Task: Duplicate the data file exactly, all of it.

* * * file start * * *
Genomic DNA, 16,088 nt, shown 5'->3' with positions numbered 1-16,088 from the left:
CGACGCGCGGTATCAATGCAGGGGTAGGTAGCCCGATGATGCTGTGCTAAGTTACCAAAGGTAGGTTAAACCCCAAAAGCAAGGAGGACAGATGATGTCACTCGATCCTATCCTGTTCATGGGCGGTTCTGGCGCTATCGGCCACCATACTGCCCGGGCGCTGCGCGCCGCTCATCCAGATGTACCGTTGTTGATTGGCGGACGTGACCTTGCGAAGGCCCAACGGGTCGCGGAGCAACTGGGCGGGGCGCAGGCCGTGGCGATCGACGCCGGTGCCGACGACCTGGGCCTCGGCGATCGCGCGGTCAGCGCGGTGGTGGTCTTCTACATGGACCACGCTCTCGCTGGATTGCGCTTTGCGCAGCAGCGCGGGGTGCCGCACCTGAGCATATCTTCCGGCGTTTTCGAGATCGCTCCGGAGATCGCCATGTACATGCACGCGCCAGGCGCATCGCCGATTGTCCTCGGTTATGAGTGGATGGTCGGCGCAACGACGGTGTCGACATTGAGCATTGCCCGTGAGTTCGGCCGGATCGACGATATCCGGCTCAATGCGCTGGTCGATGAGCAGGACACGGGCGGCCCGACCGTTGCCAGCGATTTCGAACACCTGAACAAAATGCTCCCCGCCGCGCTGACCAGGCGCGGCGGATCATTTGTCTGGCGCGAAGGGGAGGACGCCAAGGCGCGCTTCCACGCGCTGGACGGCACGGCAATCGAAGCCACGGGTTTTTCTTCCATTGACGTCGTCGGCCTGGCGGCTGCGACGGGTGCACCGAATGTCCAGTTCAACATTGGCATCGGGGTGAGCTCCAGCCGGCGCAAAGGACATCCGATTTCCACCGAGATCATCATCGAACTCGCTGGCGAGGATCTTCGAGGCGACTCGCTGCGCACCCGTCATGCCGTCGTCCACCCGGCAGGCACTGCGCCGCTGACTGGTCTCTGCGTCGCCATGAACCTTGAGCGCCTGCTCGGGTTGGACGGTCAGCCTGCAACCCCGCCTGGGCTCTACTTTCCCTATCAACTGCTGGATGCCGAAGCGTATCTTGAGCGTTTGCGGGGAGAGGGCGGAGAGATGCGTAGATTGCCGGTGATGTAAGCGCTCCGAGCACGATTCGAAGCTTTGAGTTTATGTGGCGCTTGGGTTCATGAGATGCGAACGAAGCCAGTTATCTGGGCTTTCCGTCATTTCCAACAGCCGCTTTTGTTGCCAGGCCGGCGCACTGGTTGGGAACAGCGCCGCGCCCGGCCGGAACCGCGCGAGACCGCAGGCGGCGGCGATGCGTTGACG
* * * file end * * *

Genomic DNA, 16,088 nt, shown 5'->3' with positions numbered 1-16,088 from the left:
CGACGCGCGGTATCAATGCAGGGGTAGGTAGCCCGATGATGCTGTGCTAAGTTACCAAAGGTAGGTTAAACCCCAAAAGCAAGGAGGACAGATGATGTCACTCGATCCTATCCTGTTCATGGGCGGTTCTGGCGCTATCGGCCACCATACTGCCCGGGCGCTGCGCGCCGCTCATCCAGATGTACCGTTGTTGATTGGCGGACGTGACCTTGCGAAGGCCCAACGGGTCGCGGAGCAACTGGGCGGGGCGCAGGCCGTGGCGATCGACGCCGGTGCCGACGACCTGGGCCTCGGCGATCGCGCGGTCAGCGCGGTGGTGGTCTTCTACATGGACCACGCTCTCGCTGGATTGCGCTTTGCGCAGCAGCGCGGGGTGCCGCACCTGAGCATATCTTCCGGCGTTTTCGAGATCGCTCCGGAGATCGCCATGTACATGCACGCGCCAGGCGCATCGCCGATTGTCCTCGGTTATGAGTGGATGGTCGGCGCAACGACGGTGTCGACATTGAGCATTGCCCGTGAGTTCGGCCGGATCGACGATATCCGGCTCAATGCGCTGGTCGATGAGCAGGACACGGGCGGCCCGACCGTTGCCAGCGATTTCGAACACCTGAACAAAATGCTCCCCGCCGCGCTGACCAGGCGCGGCGGATCATTTGTCTGGCGCGAAGGGGAGGACGCCAAGGCGCGCTTCCACGCGCTGGACGGCACGGCAATCGAAGCCACGGGTTTTTCTTCCATTGACGTCGTCGGCCTGGCGGCTGCGACGGGTGCACCGAATGTCCAGTTCAACATTGGCATCGGGGTGAGCTCCAGCCGGCGCAAAGGACATCCGATTTCCACCGAGATCATCATCGAACTCGCTGGCGAGGATCTTCGAGGCGACTCGCTGCGCACCCGTCATGCCGTCGTCCACCCGGCAGGCACTGCGCCGCTGACTGGTCTCTGCGTCGCCATGAACCTTGAGCGCCTGCTCGGGTTGGACGGTCAGCCTGCAACCCCGCCTGGGCTCTACTTTCCCTATCAACTGCTGGATGCCGAAGCGTATCTTGAGCGTTTGCGGGGAGAGGGCGGAGAGATGCGTAGATTGCCGGTGATGTAAGCGCTCCGAGCACGATTCGAAGCTTTGAGTTTATGTGGCGCTTGGGTTCATGAGATGCGAACGAAGCCAGTTATCTGGGCTTTCCGTCATTTCCAACAGCCGCTTTTGTTGCCAGGCCGGCGCACTGGTTGGGAACAGCGCCGCGCCCGGCCGGAACCGCGCGAGACCGCAGGCGGCGGCGATGCGTTGACG